Colleen's thoughts on writing, directing and coaching, and her unique take on life itself!

Sunday, July 27, 2008

Why Sen. Barack Obama says "the surge" didn't work ..

Despite protestations from Senator John McCain and others in the Bush administration who claim the reason for the reduced violence in Iraq is the so-called surge - the reported addition of 30,000 American troops in Iraq - Obama and many others, especially those living in Iraq, disagree.

The reason I say "reported" is because there is a question about the number of troops that were called back before an additional 30,000 soldiers were deployed or re-deployed or re-re-deployed to bring the number back to its original total.

At any rate, even if there actually were 30,000 additional troops sent to Iraq, at the time of the announced surge, Iraqis became completely fed up with all the violence and threats from Al-Qeda. So it was they who mustered the courage and clout to fight, deter and push Al-Qeda out of their villages.

A reporter on CNN's GPS today said the effect of more American troops was actually minimal. That the reduction of violence was won by Iraqis fired up with the need for self-determination because US forces had minimal impact against Al-Qeda guerrilla fighters. Iraqis had hoped for a more effective assistance and protection from US forces.

But in fact, it was not until US forces came to Iraq that Al-Qeda invaded the country, creating chaos, because Iraq's now deceased tyrannical dictator Saddam Hussein, would not allow them - or any theocratic groups or leaders - in "his" country because they would challenge him and he would not tolerate that.

The private army contracted by the Bush administration, Blackwater, has been blamed for creating more violence and killing more innocent citizens without any accountability (US military members committing crimes can be prosecuted).

Conservatively, more than two hundred thousand innocent Iraqis have been killed, according to independent international humanitarian organizations, since the US military crossed into Iraq more than five years ago.

The International Red Cross reports humanitarian crises in Iraq are as bad as they've continued to be over the past five years - access to sanitation, clean water and health care are all still desperately needed.

Mind you, Vice President Dick Cheney's former employer, Haliburton, has benefited from hundreds of billions of tax and borrowed US dollars worth of contracted work to rebuild the nation. Unfortunately, much of what they've built has had to be re-built or re-re-rebuilt because the construction has been destroyed by war there.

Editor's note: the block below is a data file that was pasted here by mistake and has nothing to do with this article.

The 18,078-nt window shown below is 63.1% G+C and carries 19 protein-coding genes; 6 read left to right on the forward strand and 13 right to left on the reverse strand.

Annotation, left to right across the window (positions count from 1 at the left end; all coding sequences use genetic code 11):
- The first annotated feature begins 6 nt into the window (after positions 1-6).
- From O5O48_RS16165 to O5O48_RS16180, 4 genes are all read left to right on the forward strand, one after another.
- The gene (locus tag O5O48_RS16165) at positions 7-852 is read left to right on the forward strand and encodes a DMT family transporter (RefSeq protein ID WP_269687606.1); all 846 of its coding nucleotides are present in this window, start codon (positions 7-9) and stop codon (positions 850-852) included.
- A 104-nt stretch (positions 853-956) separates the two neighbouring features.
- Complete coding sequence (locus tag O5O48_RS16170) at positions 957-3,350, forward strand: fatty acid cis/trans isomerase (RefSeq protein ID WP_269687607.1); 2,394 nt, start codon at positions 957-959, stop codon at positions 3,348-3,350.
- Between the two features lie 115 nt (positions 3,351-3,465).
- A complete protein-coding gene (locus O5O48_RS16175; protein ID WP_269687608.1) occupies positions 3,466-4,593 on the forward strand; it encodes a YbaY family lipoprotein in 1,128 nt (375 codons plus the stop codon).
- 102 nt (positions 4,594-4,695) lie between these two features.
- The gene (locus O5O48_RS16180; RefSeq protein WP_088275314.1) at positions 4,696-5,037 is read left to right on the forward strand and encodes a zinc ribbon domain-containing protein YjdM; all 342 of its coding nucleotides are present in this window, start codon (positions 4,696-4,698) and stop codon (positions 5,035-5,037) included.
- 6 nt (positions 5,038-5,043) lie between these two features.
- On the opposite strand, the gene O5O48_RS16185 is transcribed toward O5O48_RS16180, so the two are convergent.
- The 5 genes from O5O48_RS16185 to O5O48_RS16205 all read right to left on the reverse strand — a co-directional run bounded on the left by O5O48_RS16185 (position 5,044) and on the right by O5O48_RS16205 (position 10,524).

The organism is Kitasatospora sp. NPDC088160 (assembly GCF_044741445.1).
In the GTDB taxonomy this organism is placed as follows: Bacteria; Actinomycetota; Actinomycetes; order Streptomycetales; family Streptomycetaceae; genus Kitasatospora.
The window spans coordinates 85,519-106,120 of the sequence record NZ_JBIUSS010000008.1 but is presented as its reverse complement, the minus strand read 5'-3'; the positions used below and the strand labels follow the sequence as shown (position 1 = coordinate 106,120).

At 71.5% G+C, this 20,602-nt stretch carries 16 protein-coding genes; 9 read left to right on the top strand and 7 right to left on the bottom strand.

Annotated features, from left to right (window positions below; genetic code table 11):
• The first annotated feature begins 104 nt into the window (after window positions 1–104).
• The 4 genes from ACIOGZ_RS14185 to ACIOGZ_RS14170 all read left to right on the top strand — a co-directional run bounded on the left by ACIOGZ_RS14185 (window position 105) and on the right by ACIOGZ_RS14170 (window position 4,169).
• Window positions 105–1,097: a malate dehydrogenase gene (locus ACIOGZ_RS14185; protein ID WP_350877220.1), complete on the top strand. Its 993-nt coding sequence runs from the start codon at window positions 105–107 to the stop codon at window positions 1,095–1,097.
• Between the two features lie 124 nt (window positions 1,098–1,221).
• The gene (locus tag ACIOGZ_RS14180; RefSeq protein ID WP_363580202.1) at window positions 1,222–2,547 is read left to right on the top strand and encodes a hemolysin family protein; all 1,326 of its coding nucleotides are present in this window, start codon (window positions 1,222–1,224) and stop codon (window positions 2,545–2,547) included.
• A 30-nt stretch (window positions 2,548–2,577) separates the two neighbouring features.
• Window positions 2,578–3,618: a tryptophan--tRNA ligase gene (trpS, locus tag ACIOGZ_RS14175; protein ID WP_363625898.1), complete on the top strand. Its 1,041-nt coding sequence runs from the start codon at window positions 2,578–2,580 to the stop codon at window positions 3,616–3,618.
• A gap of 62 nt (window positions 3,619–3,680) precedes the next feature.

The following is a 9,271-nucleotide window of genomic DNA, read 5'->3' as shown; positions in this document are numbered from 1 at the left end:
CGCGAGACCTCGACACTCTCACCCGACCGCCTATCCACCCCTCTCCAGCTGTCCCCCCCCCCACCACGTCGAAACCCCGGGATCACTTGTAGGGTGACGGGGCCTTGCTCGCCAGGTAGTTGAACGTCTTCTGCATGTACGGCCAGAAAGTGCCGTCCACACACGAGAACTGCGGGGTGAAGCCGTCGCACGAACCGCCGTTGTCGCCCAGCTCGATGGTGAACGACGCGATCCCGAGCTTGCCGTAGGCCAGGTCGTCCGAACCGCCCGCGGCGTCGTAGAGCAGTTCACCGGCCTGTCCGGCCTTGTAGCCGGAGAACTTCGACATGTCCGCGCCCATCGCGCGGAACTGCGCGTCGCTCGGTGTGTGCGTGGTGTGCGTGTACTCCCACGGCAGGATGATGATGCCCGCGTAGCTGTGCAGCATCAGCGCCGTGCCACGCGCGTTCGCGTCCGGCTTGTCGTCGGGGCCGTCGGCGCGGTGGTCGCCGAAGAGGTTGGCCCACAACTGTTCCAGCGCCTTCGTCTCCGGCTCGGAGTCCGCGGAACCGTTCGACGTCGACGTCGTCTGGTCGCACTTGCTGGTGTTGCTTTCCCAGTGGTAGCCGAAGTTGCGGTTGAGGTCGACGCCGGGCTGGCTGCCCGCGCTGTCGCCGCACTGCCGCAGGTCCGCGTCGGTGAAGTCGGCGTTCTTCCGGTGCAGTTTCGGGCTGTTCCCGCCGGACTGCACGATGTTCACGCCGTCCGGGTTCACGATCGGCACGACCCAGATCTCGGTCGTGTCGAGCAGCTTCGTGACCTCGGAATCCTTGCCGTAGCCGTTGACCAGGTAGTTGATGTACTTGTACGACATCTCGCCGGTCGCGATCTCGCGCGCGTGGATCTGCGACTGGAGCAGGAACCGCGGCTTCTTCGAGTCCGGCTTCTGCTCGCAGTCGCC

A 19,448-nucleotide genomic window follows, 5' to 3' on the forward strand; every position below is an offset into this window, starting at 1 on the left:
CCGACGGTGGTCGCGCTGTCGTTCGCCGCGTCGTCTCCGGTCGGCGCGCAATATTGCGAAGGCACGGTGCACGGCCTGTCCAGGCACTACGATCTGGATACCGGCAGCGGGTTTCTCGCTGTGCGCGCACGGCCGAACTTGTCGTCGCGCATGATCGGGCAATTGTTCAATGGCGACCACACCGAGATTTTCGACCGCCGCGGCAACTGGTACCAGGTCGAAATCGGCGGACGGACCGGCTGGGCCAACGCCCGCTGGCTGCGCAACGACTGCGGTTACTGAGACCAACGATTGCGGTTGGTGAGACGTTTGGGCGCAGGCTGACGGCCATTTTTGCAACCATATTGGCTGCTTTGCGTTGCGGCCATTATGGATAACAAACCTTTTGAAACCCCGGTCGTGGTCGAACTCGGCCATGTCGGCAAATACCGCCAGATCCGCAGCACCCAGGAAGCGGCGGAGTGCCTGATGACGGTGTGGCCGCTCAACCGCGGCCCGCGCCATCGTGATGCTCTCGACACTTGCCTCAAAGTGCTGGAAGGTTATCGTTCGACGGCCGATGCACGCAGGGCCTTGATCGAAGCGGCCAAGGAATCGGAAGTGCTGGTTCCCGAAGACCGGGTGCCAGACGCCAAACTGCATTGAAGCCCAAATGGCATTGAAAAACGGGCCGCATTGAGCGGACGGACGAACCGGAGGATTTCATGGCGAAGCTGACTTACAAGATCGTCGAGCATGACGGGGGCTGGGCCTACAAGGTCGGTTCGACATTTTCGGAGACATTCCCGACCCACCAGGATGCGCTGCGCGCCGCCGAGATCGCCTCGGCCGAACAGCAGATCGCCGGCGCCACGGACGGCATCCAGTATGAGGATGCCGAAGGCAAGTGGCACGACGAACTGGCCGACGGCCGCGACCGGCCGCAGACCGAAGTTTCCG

In summary, according to those who are close with Iraqis, they themselves were responsible for significantly cutting back the violence with only minor input from US military forces; more, that the presence of the US military only inspires Al-Qeda to continue to push their way back in - so they want the US to leave.

Edited to add: Of course the reason for the surge to begin with was to lessen violence in order for Iraq's diverse (and warring) leaders to pound out political solutions to curb the civil war and other centuries-long feuds. As of today, little process has been made.

Supporters of the surge proudly point out that "some" political agreement has been made. But at what cost? There is a long, long way to go to put Iraq in the condition the Bush administration would like to see. Iraqi leaders no longer care what Bush wants. They want the US to leave.

As stated by so many Iraqis who survived the massive destruction of their nation - who have no home (millions have been displaced), no job (Haliburton shipped in cheap labor from Indonesia to rebuild the country), witnessed their history destroyed - irreplaceable artifacts decimated and stolen, their family and neighbors slaughtered, the list goes on: "This is liberation?"

Perhaps just as significantly, Iraqi leadership is close with Iran, providing an even greater impetus to ask the US military to leave - going as far as to ask the Americans for a specific plan and "timeline" (or whatever name it's called by whoever uses the term) to leave the nation.

On the other hand, those who are close with McCain, the US military and Bush administration insist that the US military was primarily responsible for the de-escalation of violence created by Al-Qeda and civil war in the nation.

In one sense, this is a story not only about Iraq and the Bush administration, it's about whom you believe to tell you the truth. If you think McCain is telling the truth, he's your guy. If you believe Obama has a better grasp of what really happened and is happening now, he's your man.

One way to discover all points of view and glean substantiated facts about these issues is to read newspapers from other nations (find them here or here) as well as international coverage -- what little there is -- in US news sources. There is also a plethora of books that are well documented surrounding the US action in Iraq.

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